The Canadian Valley Seventh Day Adventist Church in Yukon, Oklahoma is located off of a very rural intersection and if you did not know what you were looking for you’d never recognize it. It is a very humble building which I feel is a perfect representation of the people that attend this church. This church meets on Saturday mornings and it is split up into two main sections: Sabbath School and The Divine Hour.
Before Sabbath School started, as a congregation, we sang hymns from a hymnal book that was under every chair in the auditorium. These hymns were sung without a piano and were sung by a woman with a microphone in the front and the rest of the congregation followed along and joined her. Because they were able to sing these hymns with harmonies without the piano, it leads me to believe that these were comfortable hymns for them to sing because they did not need the assistance of the piano. There were only a few dozen people in the room so when people sang, it was very exposed. However, I do not think that this affected anyone in the congregation because they all seemed comfortable singing loudly for all to hear. For this service, I came in with the assumption that Sabbath School meant that it would be a school for children, however, this was a group class full of adults. This was really interesting because it was a group of about ten people in a circle of chairs. There were two groups in the room and my two classmates and I chose the one with about ten people. The man leading our group passed around small sticky notes with Bible passages on them and when it was our turn he asked us to read them out loud for the group to listen to and discuss. Having us read the Bible Passages out loud was much more powerful than if he were to have told us just to read them by ourselves and then discuss. Reading them out loud for each other brings the material closer to the people. I did not take any recordings of these readings of Bible passages because it was a very small and intimate environment and I did not want to change the comfortable vibe in the group by starting to record.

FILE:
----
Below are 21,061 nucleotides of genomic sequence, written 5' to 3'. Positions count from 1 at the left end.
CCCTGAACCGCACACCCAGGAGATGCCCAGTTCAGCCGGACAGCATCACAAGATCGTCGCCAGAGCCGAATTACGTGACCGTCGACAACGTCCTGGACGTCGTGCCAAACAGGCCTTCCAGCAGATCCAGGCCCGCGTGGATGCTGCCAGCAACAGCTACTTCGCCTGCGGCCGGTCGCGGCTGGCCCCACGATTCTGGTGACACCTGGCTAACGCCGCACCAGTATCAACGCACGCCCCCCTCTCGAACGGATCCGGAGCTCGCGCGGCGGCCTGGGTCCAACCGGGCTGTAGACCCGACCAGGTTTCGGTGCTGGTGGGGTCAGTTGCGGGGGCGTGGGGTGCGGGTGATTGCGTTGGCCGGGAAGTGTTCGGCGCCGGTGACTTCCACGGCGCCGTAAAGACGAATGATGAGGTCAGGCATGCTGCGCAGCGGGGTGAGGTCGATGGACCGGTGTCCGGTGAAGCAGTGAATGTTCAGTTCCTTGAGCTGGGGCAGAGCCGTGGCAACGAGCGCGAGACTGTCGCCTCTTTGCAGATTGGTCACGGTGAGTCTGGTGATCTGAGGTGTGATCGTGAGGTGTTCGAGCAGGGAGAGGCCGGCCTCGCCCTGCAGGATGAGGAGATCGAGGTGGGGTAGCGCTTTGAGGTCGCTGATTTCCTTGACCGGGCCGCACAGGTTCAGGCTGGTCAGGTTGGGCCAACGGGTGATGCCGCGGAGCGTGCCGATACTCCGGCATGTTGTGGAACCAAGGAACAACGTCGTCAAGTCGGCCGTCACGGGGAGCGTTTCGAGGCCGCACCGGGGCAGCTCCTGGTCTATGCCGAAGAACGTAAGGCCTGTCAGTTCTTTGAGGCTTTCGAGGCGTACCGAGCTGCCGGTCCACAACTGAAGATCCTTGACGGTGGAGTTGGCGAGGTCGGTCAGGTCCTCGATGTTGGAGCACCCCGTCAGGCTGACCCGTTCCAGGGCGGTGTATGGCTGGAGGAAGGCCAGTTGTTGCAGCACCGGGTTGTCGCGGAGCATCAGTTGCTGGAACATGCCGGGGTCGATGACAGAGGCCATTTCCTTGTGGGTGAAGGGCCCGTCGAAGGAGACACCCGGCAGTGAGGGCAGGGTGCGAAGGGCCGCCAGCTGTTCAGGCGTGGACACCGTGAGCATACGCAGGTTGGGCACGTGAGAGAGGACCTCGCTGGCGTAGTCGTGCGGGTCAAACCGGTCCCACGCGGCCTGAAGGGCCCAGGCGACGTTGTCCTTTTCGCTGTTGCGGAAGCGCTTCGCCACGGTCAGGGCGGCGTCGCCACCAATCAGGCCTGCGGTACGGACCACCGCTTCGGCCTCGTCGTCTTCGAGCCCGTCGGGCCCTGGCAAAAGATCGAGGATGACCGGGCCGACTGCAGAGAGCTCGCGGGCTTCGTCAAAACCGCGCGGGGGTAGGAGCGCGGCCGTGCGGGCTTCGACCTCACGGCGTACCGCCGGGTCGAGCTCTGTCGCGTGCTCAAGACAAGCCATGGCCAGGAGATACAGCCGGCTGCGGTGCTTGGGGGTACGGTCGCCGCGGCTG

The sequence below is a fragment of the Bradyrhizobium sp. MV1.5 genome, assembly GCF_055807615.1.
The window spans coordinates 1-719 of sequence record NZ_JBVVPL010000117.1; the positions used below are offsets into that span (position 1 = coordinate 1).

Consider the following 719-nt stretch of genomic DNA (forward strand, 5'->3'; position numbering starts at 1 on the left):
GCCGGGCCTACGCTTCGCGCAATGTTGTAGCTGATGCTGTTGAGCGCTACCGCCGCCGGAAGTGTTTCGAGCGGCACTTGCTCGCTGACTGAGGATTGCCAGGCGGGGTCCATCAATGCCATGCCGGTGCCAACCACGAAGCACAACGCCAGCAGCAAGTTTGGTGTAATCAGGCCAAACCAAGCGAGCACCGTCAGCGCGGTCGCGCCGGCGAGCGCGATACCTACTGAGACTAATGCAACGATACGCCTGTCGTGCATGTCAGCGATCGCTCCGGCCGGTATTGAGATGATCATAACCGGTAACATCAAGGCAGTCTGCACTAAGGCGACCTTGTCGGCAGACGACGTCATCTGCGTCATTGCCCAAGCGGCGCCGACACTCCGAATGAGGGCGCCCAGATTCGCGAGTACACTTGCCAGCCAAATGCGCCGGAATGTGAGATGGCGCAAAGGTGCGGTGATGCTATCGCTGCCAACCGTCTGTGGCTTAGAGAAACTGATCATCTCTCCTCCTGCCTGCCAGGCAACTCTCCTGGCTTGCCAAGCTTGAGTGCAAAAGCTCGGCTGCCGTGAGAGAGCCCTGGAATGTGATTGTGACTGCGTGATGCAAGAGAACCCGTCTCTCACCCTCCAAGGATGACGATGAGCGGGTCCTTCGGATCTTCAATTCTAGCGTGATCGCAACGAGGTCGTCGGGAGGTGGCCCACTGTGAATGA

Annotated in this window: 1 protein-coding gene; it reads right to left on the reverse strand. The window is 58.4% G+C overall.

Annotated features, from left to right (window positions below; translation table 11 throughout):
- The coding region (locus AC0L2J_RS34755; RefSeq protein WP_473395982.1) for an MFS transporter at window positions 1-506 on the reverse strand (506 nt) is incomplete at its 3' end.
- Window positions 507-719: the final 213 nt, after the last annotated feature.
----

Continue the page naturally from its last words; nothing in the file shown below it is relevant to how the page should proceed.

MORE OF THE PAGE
Divine Hour was when everyone in the church, regardless of age, came to the auditorium and met as a congregation. They opened with some hymns similar to the ones sung at Sabbath School but this time they were accompanied by two pianists on electric keyboards. The things that stuck out to me the most about this service were how involved everyone was in the service. Everyone was given a chance to speak if they wanted to. For example, children led some of the prayers and veterans were able to share some of their war stories (this service took place near Veteran’s Day). It was a very welcoming community. My two classmates and I were introduced by name – over the microphone – to the entire group and it was really nice because I felt very welcome. There was one portion of the service when everyone was instructed to introduce themselves to others in the room and let them know how happy they were that they were there to worship with them today. I was greeted by a few people with an “I’m glad that you’re here today!” and it made me feel very comfortable and like I was wanted to be there by the congregation. The fact that the church makes it a point to at every service have the congregation greet others and verbally thank them for attending church that day shows how powerful the human voice can be in a setting like this. Through both services I learned a lot about how the Canadian Valley Seventh Day Adventist Church uses the human voice, sound, and music in their services.
By Kasey Presley